Search
  • Camilo Ramada

“We are better at recycling plastics than many European countries”

Updated: Aug 26

We all talk about recycling, but how does it actually work? We know that it starts with collecting the recyclable materials. And it’s cool to know that a certain product is made from recycled plastic. But what is exactly the process?



“Recycling plastics is not easy” says Philemon Sereme, General Manager of the South African Plastic Recyclers Association (SAPRO).

“There are many types of different plastic, each with a different polymer composition. You can’t always recycle them together.”

This means that the collected waste plastic must be separated for different types. Some types can’t be distinguished with the naked eye. Also, much of the plastic arrives contaminated, dirty from the waste streams.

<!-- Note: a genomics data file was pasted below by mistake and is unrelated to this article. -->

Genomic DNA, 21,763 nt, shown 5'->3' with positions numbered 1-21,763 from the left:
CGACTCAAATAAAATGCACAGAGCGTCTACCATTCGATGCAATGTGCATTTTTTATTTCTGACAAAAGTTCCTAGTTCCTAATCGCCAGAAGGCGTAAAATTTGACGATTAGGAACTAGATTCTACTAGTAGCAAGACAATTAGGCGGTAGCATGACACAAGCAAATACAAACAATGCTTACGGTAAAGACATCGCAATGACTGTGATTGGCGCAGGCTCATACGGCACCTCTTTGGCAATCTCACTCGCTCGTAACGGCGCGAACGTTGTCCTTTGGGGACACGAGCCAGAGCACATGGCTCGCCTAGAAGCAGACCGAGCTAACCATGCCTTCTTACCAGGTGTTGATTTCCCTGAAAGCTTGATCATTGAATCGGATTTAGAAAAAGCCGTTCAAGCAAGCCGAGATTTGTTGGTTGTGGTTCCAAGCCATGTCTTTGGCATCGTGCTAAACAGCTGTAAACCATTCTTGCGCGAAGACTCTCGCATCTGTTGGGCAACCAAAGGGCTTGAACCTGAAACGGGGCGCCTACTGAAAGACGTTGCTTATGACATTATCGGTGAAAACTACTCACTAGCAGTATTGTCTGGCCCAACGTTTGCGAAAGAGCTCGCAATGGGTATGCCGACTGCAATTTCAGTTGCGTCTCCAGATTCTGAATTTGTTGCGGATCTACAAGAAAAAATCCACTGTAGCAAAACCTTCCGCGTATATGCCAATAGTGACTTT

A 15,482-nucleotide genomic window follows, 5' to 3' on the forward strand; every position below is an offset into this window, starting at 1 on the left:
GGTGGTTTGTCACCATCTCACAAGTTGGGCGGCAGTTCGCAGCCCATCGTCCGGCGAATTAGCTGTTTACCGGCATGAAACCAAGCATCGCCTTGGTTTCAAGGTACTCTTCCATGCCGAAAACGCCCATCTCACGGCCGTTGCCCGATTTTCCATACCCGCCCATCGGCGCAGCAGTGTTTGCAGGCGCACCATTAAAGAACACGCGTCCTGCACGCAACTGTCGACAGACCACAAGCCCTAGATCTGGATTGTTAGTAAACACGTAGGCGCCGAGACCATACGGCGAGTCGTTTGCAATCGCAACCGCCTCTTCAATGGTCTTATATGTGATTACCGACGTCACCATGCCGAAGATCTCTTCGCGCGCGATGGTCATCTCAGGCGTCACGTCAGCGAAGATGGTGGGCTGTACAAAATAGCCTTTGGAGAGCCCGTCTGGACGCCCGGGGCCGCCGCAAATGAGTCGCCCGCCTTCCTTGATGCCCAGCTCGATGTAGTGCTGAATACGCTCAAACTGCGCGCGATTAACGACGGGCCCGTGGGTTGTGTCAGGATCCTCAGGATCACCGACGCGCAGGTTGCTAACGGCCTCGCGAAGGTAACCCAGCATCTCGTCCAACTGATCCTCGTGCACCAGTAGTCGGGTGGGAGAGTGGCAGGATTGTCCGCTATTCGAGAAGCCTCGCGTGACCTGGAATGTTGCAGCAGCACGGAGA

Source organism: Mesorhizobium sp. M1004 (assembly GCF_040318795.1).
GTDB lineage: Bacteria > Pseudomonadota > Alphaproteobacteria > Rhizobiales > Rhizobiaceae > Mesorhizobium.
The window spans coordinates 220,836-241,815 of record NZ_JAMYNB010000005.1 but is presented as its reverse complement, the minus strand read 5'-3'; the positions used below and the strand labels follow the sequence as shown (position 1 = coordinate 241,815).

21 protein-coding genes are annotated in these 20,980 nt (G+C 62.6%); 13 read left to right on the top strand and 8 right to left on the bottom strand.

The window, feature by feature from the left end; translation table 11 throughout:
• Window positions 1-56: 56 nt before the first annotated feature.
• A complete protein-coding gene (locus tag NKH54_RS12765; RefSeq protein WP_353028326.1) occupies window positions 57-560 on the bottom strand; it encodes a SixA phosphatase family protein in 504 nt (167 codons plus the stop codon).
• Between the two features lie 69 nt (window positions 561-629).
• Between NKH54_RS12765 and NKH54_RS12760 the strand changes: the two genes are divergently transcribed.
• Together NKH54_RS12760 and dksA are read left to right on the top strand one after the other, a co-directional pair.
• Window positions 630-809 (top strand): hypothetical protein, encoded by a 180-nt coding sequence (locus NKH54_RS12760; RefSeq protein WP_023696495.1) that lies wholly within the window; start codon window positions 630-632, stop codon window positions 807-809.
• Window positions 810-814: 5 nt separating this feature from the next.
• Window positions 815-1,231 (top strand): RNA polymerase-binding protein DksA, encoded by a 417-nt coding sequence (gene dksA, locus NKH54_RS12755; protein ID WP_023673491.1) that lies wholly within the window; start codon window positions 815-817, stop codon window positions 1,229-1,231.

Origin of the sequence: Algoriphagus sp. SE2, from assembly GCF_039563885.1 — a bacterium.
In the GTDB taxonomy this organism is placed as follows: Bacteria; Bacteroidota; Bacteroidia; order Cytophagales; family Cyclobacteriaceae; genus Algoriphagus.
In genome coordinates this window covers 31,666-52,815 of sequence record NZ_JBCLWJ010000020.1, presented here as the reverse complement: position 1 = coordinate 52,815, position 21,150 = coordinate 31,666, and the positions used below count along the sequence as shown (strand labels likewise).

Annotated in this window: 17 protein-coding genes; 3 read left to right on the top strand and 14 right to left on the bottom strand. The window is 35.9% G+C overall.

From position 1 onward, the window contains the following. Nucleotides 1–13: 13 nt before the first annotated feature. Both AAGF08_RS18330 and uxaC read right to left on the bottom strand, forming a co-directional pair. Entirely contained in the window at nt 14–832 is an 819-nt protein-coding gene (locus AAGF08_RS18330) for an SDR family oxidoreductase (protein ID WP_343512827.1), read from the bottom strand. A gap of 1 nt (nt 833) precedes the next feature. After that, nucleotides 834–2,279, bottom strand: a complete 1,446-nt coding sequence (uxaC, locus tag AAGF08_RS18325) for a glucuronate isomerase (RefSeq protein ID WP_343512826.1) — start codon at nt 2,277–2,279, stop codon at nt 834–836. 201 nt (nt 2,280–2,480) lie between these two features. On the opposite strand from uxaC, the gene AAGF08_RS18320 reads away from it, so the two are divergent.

Designing for recycling

“It is important that producers and brand owners design for recycling. The plastics that are used and the way those plastics are used, influence a lot on the ability to recycle them later.”


After separating and washing the plastic, it is grinded and turned into small pellets which are used as raw material in the plastics industry. That is the full cycle of recycling.


There are some 300 recyclers in South Africa. Out of these, SAPRO has 54 voluntary members, who pay a membership fee according to the volumes that they process.

“The recycling industry is not financially supported by government. There is no formal collection system. All the recycling that happens is driven by private initiative. Still, South Africa recycles 15.2% more of its post-consumer plastic waste than Europe.”

But how will we ever get to a situation of #ZeroWaste?


Sereme believes that we are moving in the right direction. “Slowly but surely. But we need more education. Everyone, from consumers, to retailers, to producers, they must understand how the cycle works. Producers must design for recycling. Retailers must rethink packaging. And consumers can help us by separating at source.


Together we must be able to recycle 100%!”

34 views0 comments